I first really listened to this song in high school when we played it in marching band during the commencement ceremony. In recent years, however, I’ve studied the lyrics and history behind it. Hands down, my favorite patriotic tune:

Have a safe and joyous 4th of July, one and all!

Arrangements by my Mom.

And I Thought I’d Seen It All…

I’ve been doing research on the surname “Shultz.” I thought I had seen all possible versions of its spelling.

Nope.

Found “Shoulch” on a census.

Today, I got this:

Wow. Just…wow. I also tested my Mom and Dad. No surprises with Mom. Dad’s showed up 3% Scandinavian. DNA testing is very fascinating. I wonder if I’ll ever find my Italian ancestor.

In MuzeNews, I am the proud grant-writer of my second successful grant! I also just had a lovely 132nd Annual Meeting of our historical society. You read that right…132 years. We are the oldest continually operating historical society in Indiana. Our Museum doors have been open 117 years. Needless to say, I am a very proud executive director!

In mid May I’ll be attending my DAR State Conference, and, in late June, I’ll be attending a genealogical research institute in an area of the U.S. where I will have the opportunity to do family research. I finished my research report for my ProGen39 course, and I’ve begun another one for some pro bono research I’m doing.

This year is turning out to be a ROCK STAR!!!

No, you’re in the middle of a Glee binge!

My apologies Interwebz….it’s been nearly 3 months since I’ve posted.

I’ve about finished a major research report for ProGen39, the 132nd annual meeting at the historical society is in a week, my first year as chapter regent of my DAR chapter is coming to a close, and it’s been 10 years since Glee premiered so I started at the beginning of the series. One ep after another…no commercials…just wonderful singing and teenage angst. It’s so weird watching it now where they just barely mention Facebook and Instagram is not even a thing.

***Shout-out to my special Glee friend (YOU KNOW WHO YOU ARE remember CO!!!)…been thinking of you…hope you’re doing okay!***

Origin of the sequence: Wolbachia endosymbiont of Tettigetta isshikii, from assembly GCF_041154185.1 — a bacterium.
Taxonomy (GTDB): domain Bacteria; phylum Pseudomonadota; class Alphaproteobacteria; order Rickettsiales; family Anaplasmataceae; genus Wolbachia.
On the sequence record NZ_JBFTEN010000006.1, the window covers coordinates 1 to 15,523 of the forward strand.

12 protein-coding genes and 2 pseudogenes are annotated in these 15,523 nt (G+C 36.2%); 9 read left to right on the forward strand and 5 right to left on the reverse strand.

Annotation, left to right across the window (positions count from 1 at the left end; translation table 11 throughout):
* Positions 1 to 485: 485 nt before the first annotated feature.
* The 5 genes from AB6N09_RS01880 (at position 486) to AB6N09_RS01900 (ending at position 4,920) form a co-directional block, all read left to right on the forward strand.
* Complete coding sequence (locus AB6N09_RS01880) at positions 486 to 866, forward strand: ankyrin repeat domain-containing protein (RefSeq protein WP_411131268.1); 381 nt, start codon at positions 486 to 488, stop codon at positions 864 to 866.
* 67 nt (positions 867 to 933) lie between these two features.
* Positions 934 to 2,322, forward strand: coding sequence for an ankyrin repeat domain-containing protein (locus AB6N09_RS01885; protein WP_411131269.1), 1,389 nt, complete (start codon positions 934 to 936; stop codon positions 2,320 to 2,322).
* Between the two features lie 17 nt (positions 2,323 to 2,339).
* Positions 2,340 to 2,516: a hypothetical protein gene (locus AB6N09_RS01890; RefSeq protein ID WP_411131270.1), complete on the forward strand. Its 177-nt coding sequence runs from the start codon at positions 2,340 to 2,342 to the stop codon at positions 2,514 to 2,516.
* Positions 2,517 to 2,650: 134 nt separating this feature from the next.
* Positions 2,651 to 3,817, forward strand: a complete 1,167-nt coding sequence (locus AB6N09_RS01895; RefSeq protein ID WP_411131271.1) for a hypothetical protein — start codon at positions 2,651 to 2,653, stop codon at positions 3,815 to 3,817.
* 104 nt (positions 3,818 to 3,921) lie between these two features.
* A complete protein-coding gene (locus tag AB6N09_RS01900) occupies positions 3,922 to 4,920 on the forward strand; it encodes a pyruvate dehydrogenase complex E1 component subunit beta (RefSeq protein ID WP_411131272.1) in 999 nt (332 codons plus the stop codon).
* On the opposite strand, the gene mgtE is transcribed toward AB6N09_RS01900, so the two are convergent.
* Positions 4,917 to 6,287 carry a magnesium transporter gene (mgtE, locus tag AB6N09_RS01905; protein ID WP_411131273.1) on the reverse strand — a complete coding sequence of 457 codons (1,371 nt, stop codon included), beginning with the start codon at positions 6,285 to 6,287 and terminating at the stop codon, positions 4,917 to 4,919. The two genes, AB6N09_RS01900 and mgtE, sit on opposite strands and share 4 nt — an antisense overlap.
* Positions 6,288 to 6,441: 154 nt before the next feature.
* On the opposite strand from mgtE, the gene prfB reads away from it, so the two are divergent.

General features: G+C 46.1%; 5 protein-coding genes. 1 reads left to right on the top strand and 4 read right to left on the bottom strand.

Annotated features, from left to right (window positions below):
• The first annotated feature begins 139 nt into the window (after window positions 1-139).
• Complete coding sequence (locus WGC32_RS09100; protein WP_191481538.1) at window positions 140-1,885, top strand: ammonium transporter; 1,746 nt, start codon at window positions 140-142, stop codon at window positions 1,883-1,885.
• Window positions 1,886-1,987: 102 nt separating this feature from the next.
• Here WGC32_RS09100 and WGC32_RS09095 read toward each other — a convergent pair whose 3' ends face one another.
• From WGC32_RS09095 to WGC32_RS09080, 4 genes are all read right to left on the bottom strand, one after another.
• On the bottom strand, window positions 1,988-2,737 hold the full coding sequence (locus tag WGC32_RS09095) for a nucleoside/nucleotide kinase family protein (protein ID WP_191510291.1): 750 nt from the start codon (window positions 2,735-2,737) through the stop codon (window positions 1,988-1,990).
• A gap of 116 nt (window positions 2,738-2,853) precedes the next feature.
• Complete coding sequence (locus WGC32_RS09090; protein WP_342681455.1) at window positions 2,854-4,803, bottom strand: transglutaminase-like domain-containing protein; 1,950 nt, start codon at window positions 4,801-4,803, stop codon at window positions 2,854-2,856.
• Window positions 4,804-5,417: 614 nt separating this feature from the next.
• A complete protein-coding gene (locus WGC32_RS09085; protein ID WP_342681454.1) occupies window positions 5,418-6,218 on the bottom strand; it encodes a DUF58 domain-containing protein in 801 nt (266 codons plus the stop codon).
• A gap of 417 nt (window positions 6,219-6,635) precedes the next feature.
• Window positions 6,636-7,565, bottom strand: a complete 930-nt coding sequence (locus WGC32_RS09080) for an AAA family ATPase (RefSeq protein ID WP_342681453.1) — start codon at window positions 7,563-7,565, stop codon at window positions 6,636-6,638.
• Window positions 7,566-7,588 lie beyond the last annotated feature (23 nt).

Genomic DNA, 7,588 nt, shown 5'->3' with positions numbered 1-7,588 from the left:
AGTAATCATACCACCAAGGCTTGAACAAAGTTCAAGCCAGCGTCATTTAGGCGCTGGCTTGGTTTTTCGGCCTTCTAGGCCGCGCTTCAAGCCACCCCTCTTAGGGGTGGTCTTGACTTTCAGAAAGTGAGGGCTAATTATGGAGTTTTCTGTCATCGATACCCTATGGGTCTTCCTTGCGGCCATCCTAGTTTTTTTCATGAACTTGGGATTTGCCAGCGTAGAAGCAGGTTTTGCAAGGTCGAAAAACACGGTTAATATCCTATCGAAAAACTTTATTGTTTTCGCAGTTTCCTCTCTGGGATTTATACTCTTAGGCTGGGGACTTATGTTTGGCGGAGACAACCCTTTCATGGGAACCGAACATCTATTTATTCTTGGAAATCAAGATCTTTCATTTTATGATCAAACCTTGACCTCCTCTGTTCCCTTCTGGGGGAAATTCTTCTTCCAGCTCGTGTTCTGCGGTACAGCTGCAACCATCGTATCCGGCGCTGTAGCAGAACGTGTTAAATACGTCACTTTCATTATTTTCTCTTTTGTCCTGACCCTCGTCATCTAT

At this point, my life is so very full of joy at nearly every turn. My sons are growing into nice young gentlemen, my job literally could not be any better than what it is, and I get to do what I love every. single. day.

Speaking of Instagram, I’m trying it for the historical society…we’re henrycountymuseumin. Please try to contain your laughter.

Other than that, I’m anxious to check out the upcoming 2019-20 Erin Condren LifePlanners…the theme is “kaleidoscope.” I never really thought about it, but I like the word kaleidoscope and what it means, especially related to the intricacies of family history. Family history, or genealogy, is not static and it’s not just documents and photos…it’s fluid, it ebbs and wanes over time, it’s ever-changing.

How do you like my letterhead?

Lots o’ Love

I’ve given this a fair amount of thought…my least favorite holiday is New Year’s Day. I think it’s the letdown after all the hype that is Christmas.

My favorite holiday, however, is Valentine’s Day! I ❤ love! Currently, I’m learning more about Victorian Valentines…beautiful works of art.

There are also some great new lovely items at Erin Condren…check ’em out!

Love every day with Erin Condren Life Planners!
Get your lovin’ on!